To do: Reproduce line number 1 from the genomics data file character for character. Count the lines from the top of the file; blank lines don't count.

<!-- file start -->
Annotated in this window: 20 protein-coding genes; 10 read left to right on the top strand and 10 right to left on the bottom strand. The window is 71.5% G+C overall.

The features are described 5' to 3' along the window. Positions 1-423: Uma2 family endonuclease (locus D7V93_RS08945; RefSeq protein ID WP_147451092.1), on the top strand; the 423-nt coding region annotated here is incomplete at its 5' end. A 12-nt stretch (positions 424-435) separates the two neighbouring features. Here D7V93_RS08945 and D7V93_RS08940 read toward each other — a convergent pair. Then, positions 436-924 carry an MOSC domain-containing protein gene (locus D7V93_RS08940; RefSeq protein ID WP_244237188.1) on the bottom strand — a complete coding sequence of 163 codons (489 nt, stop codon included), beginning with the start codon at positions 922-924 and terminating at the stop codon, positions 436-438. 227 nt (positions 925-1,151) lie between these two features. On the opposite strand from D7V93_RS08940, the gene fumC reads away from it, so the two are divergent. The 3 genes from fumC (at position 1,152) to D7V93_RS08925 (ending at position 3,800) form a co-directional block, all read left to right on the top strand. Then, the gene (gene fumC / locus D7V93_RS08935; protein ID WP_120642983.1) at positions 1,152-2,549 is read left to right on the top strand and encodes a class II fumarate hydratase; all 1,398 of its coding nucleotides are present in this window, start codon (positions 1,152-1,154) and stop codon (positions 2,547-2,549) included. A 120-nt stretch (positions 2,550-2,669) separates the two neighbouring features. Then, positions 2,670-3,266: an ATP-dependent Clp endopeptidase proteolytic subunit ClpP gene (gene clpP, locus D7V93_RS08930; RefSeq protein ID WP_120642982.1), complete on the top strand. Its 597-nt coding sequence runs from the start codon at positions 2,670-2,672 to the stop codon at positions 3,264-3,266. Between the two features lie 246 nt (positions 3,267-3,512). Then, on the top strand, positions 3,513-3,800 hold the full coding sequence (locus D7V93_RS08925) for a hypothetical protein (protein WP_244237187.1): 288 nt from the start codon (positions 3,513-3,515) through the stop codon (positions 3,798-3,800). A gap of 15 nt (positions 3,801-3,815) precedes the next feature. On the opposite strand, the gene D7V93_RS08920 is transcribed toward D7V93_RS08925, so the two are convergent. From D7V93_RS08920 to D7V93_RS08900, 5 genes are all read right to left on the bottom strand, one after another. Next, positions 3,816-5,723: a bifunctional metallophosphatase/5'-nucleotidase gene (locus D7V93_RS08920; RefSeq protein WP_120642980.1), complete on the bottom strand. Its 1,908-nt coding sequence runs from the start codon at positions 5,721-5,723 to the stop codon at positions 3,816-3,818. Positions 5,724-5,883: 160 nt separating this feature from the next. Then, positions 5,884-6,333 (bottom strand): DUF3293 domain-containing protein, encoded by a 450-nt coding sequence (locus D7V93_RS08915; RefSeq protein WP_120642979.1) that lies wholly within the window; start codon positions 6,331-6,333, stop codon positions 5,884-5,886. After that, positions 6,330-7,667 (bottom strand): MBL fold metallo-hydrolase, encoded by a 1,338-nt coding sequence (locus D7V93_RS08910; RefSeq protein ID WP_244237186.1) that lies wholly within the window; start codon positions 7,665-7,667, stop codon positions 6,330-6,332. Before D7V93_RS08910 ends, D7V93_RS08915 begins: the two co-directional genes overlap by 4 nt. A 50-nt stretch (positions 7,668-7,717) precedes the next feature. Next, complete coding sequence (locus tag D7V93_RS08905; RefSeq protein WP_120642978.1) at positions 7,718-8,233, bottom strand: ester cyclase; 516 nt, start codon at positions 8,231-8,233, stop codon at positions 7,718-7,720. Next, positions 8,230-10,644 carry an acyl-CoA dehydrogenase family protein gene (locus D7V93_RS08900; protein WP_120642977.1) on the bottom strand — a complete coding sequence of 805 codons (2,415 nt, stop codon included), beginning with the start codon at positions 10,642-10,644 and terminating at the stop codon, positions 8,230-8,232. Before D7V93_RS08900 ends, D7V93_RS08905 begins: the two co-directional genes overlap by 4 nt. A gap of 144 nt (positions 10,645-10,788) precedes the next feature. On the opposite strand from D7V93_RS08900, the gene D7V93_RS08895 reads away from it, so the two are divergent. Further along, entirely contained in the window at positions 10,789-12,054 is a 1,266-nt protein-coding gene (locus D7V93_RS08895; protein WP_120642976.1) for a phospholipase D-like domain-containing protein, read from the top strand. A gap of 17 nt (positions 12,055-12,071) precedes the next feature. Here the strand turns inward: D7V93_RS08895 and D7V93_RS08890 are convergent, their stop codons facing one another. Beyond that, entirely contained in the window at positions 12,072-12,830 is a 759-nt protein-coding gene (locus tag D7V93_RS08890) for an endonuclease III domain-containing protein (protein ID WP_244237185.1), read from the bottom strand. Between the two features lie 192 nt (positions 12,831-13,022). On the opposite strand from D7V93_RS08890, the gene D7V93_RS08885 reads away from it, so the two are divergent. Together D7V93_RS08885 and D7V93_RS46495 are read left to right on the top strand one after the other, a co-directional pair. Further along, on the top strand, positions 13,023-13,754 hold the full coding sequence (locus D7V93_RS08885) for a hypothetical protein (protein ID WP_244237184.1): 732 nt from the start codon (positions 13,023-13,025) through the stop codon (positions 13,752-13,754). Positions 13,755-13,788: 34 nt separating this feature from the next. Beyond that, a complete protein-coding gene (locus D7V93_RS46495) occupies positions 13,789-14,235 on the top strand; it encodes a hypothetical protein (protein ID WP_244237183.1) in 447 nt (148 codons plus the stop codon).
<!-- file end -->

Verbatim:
Annotated in this window: 20 protein-coding genes; 10 read left to right on the top strand and 10 right to left on the bottom strand. The window is 71.5% G+C overall.